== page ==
In a reversed-phase fractionation of a protein hydrolysate a significant percentage of the activity can be present in the unretained hydrophilic fraction. To be able to calculate the contribution of this fraction of our milk hydrolysate to the total activity, an ACE-inhibition profile of the entire product was produced. To this end 20μL of a 20mg mL−1 solution of the milk hydrolysate in solvent A was injected on to the 300mm ODS3 column. Fractions of 200μL each were collected from 0 to 65min, with an interval time of 1min, in a 96 well plate. The ACE inhibition of each fraction was determined. Figure 1a shows the MS TIC of the fermented milk and Fig. 1b shows the activity profile of the same analysis. From the data in Fig. 1b it was calculated that the hydrophilic compounds in fractions 6 to 15 represent approximately 25% of the total ACE inhibition. MS–MS showed that the high activity in fractions 27 to 31 resulted from the known ACE inhibiting peptides IPP and LPP. The activity in fractions 21 to 23 resulted from the peptide VPP. These peptides have been identified to be the main contributors to the ACE-inhibition of a Lactobacillus helveticus-fermented milk [2] and represent 40% of the total ACE inhibition. The remaining activity between fractions 16 and 40 is most likely caused by a mixture of ACE-inhibiting peptides of different chain lengths. This is still under investigation. In the region from fraction 6 to fraction 15 a large number of peptides co-elute and the spectra of the fractions are highly complex. Figure 2, for example, shows the mass spectrum of fraction 7 collected from the first dimension ODS 3 columns and the ion traces of three of the ACE-inhibiting peptides discussed later in this manuscript. At least 16 ions can be observed with intensities above 10% of the base peak, all representing different peptides. In order to be able to assign the measured activity to one or more of these peptides a further separation in an additional chromatographic dimension is required. To achieve this, fractions collected from the first-dimension ODS column were injected on the second dimension HILIC column. Again 200-μL fractions were collected in 96-well plates. After neutralization and evaporation the residues were reconstituted in 50μL Milli-Q water. Of this, 40μL was used for ACE inhibition testing, the remaining 10μL for MS identification. As an example of the results of these experiments, Fig. 3 shows the TIC chromatogram obtained from full-scanning analysis of fraction 7 of the ODS3 columns, now separated on the second dimension HILIC column. The TIC chromatogram clearly shows that the composition of this fraction is indeed very complex. To identify the peptide(s) responsible for the ACE-inhibition, the fractions collected in the 96-well plate were subjected to the ACE-inhibition assay. Figure 4 displays the activity distribution of ODS fraction 7. The data in Fig. 4 are corrected for the background recorded using a blank gradient, i.e. a gradient without injection. Blank analysis of the HILIC column showed slightly negative values compared with a reference of pure PBS. The reason for these negative responses is still unknown. The results in Fig. 4 clearly show the strong activity in HILIC fractions 17 to 19 and somewhat lower activity in fractions 12 to 16 from the HILIC column. LC–MS separations were performed on these fractions and the MS data were searched for peptides in the two active regions. In Fig. 5 the mass spectrum of fraction 18 is given. In the spectrum three abundant ions can be observed. A library search and MS–MS measurements revealed that m/z 272.1721 represents the molecular ion of the di-peptide RP (−0.7ppm), while m/z 253.1190 represents the molecular ion of HP (−2.1ppm) and m/z 235.1305 the loss of water from m/z 253.1190. Identification of the peptides in the remaining fractions of the HILIC column showed that fraction 7 of the first-dimension ODS3 column consisted of three free amino acids, 19 di-peptides and 2 tri-peptides while six compounds remained unidentified. The positively identified amino acids were E, Q, and K and the di-peptides were QD, KY, ER, RE, KP, HP, RP, AP, VK, EK, EW, and PH. The di-peptides ET, TP, TQ, PQ, KV, KE, and HK and the tri-peptides APK and VRG were tentatively identified. Structure confirmation was based on elution time, measured exact mass (error <5ppm) and MS–MS fragmentation pattern compared with those of the model compounds. Using this method the remaining hydrophilic fractions 5 to 15 collected from the ODS3 column were also analysed in the 2D mode. In Fig. 6 a three-dimensional plot of the activity distribution over the fractions of the two columns is given. In total, five amino acids, 35 di-peptides, 13 tri-peptides, one penta-peptide and 18 not yet identified compounds were found. The identities of all amino acids and the sequence of 27 di-peptides were again confirmed by use of model compounds. Table 1 lists the sequences of the identified peptides together with their reported IC50 values and ACE inhibition data at 20μmol L−1 established in house (Foltz et al. manuscript in preparation). For peptides for which no model compounds were available, identification was based solely on the fragmentation pattern in MS–MS.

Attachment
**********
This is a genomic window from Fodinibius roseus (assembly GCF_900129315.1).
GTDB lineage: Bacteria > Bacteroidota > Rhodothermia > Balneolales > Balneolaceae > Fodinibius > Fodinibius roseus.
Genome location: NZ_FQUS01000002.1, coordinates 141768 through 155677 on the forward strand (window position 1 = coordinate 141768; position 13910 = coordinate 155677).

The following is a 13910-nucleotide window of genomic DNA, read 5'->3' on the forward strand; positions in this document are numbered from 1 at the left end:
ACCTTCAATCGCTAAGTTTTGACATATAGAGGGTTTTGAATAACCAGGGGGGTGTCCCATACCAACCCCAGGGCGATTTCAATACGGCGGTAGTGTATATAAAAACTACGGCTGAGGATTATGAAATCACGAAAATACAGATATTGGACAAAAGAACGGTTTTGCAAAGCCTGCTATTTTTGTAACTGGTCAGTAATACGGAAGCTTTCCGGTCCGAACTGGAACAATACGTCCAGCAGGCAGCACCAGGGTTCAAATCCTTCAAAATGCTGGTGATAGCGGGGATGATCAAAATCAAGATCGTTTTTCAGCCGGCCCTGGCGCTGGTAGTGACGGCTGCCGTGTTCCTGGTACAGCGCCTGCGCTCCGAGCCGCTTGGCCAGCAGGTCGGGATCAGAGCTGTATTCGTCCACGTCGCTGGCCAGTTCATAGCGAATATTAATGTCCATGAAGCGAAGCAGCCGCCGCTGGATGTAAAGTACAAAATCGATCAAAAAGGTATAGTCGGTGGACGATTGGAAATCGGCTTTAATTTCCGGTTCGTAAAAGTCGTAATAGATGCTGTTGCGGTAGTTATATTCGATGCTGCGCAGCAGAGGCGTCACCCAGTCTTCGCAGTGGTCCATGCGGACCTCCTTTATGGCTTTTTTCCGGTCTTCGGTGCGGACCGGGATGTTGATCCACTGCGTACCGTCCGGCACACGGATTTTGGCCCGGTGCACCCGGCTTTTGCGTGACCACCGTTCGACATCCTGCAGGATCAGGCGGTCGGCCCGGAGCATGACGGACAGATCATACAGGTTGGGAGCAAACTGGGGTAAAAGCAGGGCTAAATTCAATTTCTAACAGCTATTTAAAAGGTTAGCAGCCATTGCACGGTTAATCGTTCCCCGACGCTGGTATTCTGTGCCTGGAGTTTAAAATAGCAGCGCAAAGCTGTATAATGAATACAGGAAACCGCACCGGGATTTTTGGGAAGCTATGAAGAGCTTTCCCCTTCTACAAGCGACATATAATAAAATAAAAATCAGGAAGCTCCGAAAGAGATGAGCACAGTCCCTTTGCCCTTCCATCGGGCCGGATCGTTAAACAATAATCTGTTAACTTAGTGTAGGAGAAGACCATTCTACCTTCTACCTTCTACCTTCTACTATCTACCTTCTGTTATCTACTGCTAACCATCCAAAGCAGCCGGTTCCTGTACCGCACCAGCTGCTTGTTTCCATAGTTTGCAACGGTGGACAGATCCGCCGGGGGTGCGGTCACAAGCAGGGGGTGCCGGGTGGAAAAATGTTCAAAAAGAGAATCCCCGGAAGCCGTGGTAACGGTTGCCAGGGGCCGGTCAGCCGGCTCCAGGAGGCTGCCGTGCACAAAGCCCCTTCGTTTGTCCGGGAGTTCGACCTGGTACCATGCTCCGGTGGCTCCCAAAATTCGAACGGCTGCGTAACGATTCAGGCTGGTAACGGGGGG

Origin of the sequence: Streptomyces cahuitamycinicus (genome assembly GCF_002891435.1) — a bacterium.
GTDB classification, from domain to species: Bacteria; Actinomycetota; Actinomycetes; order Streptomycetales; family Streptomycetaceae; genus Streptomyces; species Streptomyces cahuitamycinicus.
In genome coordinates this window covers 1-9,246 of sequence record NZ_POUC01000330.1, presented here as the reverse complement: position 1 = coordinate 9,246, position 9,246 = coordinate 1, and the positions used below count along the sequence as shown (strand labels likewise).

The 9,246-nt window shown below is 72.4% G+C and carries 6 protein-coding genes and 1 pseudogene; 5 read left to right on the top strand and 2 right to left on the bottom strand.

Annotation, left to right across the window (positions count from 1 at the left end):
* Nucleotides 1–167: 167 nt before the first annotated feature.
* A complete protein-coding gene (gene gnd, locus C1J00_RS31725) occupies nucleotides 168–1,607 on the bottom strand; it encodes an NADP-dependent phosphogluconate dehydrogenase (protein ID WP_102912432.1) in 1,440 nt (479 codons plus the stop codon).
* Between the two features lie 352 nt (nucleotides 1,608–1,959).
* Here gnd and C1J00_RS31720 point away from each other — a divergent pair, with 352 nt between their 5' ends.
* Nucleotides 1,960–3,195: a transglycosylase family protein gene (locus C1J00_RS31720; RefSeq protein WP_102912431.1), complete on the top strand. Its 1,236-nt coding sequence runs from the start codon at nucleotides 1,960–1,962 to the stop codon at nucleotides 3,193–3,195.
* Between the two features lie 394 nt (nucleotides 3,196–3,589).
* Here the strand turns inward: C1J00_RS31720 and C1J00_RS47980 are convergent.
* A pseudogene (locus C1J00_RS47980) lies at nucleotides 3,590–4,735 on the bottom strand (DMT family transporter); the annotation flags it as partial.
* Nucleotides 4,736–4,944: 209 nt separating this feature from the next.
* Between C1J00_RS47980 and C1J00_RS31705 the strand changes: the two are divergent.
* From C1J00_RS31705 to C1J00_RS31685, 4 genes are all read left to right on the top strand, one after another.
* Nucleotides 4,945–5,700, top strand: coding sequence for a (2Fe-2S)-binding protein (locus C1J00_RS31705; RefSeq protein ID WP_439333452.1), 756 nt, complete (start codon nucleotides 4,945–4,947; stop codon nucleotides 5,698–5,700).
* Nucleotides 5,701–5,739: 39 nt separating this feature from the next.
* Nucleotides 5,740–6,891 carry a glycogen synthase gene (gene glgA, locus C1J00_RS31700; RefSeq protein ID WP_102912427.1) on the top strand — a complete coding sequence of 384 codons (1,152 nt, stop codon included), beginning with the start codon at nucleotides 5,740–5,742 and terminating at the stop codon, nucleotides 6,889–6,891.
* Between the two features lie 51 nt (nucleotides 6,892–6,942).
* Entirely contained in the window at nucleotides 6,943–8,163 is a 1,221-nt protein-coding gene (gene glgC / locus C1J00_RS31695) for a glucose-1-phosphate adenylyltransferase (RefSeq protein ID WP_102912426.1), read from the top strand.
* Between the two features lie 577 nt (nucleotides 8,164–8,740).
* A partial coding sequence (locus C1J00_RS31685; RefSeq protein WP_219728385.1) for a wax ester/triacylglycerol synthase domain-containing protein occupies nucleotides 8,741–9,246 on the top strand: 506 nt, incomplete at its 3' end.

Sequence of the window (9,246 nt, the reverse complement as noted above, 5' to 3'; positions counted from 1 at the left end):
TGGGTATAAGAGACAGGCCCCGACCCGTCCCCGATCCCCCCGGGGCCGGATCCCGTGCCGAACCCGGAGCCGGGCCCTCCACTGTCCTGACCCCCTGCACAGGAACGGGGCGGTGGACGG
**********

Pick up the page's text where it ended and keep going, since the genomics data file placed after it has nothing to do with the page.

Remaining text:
Fig. 1